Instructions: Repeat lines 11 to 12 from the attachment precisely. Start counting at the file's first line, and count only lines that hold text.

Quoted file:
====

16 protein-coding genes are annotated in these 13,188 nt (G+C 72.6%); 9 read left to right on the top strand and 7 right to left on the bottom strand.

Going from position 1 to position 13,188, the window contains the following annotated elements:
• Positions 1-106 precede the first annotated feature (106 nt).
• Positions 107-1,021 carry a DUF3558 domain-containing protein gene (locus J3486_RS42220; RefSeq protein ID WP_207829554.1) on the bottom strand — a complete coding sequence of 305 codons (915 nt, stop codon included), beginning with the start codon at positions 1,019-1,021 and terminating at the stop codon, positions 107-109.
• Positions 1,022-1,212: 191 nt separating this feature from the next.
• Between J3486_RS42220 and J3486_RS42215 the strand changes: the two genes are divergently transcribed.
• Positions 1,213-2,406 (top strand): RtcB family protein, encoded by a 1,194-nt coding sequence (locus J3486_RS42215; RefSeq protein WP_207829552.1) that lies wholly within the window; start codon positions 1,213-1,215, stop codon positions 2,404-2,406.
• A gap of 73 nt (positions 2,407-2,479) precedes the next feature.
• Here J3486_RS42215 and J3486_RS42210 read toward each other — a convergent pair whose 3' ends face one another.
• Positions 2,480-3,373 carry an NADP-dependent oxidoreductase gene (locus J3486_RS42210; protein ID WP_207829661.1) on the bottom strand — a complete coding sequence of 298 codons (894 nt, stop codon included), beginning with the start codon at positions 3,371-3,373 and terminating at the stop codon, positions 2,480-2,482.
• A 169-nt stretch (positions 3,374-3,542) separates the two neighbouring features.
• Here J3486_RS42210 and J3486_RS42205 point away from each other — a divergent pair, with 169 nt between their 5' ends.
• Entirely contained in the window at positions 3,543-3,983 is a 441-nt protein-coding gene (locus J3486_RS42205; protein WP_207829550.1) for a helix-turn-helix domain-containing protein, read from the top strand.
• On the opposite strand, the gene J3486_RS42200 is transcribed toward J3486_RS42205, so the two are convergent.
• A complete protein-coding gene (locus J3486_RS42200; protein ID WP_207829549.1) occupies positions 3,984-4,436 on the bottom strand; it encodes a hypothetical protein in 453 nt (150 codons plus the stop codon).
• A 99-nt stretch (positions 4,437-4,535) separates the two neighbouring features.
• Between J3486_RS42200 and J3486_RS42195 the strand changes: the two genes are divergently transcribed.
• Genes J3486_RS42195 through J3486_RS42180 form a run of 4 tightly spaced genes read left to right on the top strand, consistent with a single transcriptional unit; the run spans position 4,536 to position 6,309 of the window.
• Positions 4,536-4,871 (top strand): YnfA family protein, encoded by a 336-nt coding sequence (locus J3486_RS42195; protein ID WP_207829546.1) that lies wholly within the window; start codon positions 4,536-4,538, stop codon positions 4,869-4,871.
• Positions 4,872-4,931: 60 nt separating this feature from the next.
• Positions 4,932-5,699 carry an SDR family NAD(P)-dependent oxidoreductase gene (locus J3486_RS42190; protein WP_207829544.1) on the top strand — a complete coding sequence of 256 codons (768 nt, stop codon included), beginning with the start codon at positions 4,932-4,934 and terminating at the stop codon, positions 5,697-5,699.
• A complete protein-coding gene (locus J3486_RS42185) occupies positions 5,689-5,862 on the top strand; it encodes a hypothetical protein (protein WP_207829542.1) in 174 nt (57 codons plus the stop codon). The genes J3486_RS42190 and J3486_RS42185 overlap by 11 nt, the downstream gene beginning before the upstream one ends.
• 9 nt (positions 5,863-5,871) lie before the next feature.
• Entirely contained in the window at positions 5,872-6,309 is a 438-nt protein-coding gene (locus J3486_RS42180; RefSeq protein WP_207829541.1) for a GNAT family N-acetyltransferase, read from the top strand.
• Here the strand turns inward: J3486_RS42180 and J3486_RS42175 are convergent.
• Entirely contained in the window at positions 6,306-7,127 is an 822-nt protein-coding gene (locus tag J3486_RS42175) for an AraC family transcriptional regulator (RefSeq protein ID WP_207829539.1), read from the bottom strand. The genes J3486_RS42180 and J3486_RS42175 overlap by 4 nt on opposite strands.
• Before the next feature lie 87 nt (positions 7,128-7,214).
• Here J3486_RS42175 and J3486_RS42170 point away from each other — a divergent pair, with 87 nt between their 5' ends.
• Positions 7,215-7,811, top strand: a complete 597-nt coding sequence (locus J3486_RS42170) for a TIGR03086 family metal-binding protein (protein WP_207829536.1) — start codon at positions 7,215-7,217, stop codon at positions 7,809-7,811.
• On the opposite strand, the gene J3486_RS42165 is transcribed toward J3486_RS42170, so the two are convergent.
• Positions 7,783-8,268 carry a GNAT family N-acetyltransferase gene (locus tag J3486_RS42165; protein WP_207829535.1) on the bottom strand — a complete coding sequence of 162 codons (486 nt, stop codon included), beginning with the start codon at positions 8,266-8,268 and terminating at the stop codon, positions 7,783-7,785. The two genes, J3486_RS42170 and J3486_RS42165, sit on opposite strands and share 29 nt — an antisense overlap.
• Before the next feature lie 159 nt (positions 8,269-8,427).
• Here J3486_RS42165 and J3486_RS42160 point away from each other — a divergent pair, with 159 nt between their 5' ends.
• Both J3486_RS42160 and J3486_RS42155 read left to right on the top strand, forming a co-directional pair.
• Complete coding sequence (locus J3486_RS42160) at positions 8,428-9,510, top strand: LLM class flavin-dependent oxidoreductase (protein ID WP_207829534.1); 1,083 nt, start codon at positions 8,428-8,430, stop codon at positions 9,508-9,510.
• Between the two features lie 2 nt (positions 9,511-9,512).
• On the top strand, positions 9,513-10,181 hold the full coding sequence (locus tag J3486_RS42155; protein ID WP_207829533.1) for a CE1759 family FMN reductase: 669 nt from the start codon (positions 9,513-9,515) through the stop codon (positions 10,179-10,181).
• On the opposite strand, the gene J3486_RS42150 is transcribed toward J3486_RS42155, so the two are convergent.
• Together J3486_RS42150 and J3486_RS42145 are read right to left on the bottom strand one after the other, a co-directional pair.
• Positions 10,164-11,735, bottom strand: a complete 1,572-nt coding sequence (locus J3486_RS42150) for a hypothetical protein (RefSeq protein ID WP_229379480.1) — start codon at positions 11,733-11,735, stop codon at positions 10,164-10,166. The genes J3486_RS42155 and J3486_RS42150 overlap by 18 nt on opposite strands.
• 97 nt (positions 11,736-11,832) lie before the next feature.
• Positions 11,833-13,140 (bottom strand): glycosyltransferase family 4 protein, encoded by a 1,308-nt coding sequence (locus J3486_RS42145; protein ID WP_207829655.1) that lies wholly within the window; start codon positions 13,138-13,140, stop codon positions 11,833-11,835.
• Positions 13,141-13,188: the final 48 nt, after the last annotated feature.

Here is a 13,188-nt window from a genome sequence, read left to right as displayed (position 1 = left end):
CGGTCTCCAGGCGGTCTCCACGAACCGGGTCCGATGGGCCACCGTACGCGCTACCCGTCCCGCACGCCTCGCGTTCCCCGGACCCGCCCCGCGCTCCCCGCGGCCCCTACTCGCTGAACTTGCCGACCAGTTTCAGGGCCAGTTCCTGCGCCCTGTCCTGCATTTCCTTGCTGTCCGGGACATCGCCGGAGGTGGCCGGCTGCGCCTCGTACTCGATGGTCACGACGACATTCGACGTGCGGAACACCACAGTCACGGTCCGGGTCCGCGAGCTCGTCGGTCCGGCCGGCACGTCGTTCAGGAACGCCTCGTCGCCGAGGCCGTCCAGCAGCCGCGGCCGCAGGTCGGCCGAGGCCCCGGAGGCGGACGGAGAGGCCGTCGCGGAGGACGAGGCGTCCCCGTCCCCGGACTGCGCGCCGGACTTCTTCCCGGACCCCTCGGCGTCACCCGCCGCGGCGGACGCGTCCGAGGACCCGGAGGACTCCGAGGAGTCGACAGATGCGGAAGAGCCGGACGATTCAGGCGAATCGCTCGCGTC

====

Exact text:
• A 169-nt stretch (positions 3,374-3,542) separates the two neighbouring features.
• Here J3486_RS42210 and J3486_RS42205 point away from each other — a divergent pair, with 169 nt between their 5' ends.